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Suggested Citation:"Epilogue." National Research Council. 2006. Biological Science and Biotechnology in Russia: Controlling Diseases and Enhancing Security. Washington, DC: The National Academies Press. doi: 10.17226/11382.
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Epilogue

Russia, with one-seventh of the world’s land mass and a rich heritage of scientific achievements, has long had the unique experience and capability to help control the spread of infectious diseases. Now, globalization of travel and trade, emerging diseases, and the widening threat of bioterrorism have heightened the urgency of harnessing the scientific and technological abilities of all countries in a united counter-attack on pervasive and persistent disease agents that can wreak human and economic havoc. Clearly, Russia should be on the front lines of the global effort to prevent and contain outbreaks of disease, at home and abroad.

During the past decade, the United States and Russia have been engaged in a growing program of bilateral cooperation in bioscience and biotechnology. This cooperative effort was initiated to help reduce the likelihood that irresponsible governments or terrorists would gain access to and misuse expertise, technologies, or material from a weakened Russia that was in the midst of a dramatic economic transition. While making major contributions to achieving this objective, the joint program has also gained comparable importance in addressing human and agricultural diseases that directly affect the Russian population, and indeed populations in many countries.

As bilateral cooperation has evolved, the mistrust on both sides that had hampered scientific interactions in the biological sciences during the Cold War has diminished. Instrumental in this change were the many personal transoceanic relationships that now provide a solid foundation for expanded cooperative efforts. The importance of engagement activities is substantial in providing not only a

Suggested Citation:"Epilogue." National Research Council. 2006. Biological Science and Biotechnology in Russia: Controlling Diseases and Enhancing Security. Washington, DC: The National Academies Press. doi: 10.17226/11382.
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scientific return but also mutual confidence in the legitimacy of research and related endeavors in bioscience and biotechnology of former adversaries.

This report proposes important steps toward rejuvenating Russia’s capacity to contain endemic diseases and cope with newly emerging diseases. It underscores the fact that only the Russian government can chart a realistic course for ensuring the health and security of its population. But Russia’s international partners, and particularly the United States, can play important supporting roles as outmoded concepts of assistance give way to true partnerships, as Russia increases its financial commitments to international efforts and Western countries become more engaged intellectually, and as Western partners move from bilateral to multilateral approaches in addressing problems that affect many countries.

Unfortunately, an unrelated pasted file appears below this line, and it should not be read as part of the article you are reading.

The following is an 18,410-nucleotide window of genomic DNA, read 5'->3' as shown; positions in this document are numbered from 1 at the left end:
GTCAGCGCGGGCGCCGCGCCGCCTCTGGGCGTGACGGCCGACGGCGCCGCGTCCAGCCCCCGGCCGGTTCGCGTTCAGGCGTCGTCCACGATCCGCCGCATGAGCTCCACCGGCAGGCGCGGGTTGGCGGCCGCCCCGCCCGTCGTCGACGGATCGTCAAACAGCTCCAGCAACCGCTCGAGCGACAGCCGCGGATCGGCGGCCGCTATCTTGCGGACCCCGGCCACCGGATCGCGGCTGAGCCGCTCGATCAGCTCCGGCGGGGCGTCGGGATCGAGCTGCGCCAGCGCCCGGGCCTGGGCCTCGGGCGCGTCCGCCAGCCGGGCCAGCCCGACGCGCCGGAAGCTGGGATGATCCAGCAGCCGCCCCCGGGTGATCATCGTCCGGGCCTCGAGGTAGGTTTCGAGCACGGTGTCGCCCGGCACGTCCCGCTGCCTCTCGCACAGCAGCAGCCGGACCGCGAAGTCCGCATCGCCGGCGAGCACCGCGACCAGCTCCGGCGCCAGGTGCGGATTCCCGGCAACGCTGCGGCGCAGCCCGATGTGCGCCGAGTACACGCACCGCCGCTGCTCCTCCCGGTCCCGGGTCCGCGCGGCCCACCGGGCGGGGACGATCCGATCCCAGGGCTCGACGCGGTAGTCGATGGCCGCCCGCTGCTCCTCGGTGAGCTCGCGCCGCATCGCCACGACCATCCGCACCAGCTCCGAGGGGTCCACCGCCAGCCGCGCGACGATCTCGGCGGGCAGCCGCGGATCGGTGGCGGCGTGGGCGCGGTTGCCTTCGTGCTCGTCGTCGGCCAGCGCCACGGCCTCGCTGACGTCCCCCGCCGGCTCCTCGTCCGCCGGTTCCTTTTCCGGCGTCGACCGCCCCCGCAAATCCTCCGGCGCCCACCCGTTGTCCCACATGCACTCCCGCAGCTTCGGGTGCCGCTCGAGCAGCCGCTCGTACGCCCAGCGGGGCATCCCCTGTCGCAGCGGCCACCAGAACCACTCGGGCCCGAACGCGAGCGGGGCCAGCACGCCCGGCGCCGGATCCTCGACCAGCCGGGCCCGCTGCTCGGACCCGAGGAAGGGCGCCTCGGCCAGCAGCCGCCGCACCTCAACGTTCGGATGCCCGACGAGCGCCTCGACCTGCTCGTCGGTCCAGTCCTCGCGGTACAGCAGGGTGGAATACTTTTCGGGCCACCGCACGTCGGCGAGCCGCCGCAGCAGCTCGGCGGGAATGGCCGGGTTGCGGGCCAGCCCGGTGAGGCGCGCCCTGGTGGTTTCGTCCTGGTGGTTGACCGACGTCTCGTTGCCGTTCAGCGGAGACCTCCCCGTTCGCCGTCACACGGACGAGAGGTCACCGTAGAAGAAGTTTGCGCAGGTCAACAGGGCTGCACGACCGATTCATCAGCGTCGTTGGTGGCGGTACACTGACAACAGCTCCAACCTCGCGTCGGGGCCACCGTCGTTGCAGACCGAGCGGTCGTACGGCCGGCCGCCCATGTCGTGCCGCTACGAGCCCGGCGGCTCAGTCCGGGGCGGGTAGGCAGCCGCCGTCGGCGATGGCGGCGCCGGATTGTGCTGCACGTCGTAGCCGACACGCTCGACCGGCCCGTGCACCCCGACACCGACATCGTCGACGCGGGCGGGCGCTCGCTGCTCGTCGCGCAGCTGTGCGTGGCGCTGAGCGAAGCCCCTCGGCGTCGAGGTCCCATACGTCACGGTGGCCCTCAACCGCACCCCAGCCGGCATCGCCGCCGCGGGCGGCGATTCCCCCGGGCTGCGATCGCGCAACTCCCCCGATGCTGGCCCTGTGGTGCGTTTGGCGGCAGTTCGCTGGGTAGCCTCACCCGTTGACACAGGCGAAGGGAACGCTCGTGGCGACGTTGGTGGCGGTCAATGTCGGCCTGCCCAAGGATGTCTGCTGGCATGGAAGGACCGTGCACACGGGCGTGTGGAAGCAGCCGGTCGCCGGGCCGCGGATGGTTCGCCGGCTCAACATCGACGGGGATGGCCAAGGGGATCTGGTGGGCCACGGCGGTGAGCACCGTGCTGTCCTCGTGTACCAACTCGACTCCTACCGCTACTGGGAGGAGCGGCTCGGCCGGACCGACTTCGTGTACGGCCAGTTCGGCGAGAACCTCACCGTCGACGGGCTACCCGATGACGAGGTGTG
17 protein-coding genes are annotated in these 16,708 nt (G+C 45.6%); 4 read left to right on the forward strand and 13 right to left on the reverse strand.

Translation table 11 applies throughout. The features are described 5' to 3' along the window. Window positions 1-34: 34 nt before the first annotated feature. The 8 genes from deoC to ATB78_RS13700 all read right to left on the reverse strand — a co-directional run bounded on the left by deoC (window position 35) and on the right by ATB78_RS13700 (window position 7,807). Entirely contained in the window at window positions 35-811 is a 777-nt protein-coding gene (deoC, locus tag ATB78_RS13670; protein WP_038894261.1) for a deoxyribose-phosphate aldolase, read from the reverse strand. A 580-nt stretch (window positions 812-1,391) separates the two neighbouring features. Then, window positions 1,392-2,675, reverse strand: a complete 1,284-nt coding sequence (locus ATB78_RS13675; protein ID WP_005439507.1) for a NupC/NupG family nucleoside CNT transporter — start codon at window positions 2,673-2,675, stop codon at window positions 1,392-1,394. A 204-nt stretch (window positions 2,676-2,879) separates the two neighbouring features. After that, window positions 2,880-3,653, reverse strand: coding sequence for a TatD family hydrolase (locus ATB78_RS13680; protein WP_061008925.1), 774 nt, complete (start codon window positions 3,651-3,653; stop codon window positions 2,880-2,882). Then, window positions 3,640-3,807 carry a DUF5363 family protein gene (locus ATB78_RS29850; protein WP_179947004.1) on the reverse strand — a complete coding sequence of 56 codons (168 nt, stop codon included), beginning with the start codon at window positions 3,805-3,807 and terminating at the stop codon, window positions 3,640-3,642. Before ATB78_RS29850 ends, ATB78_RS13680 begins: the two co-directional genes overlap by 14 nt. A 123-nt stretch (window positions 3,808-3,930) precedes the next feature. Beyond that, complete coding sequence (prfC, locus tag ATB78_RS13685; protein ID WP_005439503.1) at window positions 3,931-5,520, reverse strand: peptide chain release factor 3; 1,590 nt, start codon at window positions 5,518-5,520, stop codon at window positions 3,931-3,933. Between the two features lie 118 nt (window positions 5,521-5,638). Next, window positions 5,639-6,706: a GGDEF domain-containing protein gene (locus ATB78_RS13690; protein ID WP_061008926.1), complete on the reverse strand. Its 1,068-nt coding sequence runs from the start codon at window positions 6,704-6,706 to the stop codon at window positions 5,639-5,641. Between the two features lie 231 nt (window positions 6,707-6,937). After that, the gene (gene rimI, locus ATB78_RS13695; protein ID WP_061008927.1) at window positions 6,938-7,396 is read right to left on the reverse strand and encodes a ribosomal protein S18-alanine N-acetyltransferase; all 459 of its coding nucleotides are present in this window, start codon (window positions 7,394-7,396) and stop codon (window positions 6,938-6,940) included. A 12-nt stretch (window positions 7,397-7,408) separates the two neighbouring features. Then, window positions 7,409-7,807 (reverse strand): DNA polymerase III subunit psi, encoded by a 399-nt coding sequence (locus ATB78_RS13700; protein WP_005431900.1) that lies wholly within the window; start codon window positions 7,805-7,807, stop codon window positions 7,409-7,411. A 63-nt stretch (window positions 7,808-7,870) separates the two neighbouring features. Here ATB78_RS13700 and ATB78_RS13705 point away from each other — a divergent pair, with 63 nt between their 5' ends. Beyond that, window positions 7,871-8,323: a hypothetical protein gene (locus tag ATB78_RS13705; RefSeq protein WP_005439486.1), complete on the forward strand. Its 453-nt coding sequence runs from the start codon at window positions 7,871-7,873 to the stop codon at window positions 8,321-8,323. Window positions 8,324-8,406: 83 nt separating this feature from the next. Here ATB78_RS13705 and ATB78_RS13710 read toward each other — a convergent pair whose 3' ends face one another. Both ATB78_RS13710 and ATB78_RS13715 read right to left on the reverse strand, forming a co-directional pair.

Suggested Citation:"Epilogue." National Research Council. 2006. Biological Science and Biotechnology in Russia: Controlling Diseases and Enhancing Security. Washington, DC: The National Academies Press. doi: 10.17226/11382.
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Suggested Citation:"Epilogue." National Research Council. 2006. Biological Science and Biotechnology in Russia: Controlling Diseases and Enhancing Security. Washington, DC: The National Academies Press. doi: 10.17226/11382.
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Page 76
Suggested Citation:"Epilogue." National Research Council. 2006. Biological Science and Biotechnology in Russia: Controlling Diseases and Enhancing Security. Washington, DC: The National Academies Press. doi: 10.17226/11382.
×
Page 77
Suggested Citation:"Epilogue." National Research Council. 2006. Biological Science and Biotechnology in Russia: Controlling Diseases and Enhancing Security. Washington, DC: The National Academies Press. doi: 10.17226/11382.
×
Page 78
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In July 2005, the National Academies released the report Biological Science and Biotechnology in Russia: Controlling Diseases and Enhancing Security. The report offered a number of recommendations that could help restore Russia’s ability to join with the United States and the broader international community in leading an expanded global effort to control infectious diseases. A proposed bilateral intergovernmental commission could play a pivotal role toward that end as cooperation moves from assistance to partnership. The report proposed the establishment of two model State Sanitary Epidemiological Surveillance Centers in Russia, more focused support of competitively selected Russian research groups as centers of excellence, the promotion of investments in biotechnology niches that are well suited for Russian companies, and expanded opportunities for young scientists to achieve scientific leadership positions in Russia. Also, the report highlighted the importance of U.S. programs that support the integration of former Soviet defense scientists with civilian researchers who had not been involved in military-related activities.

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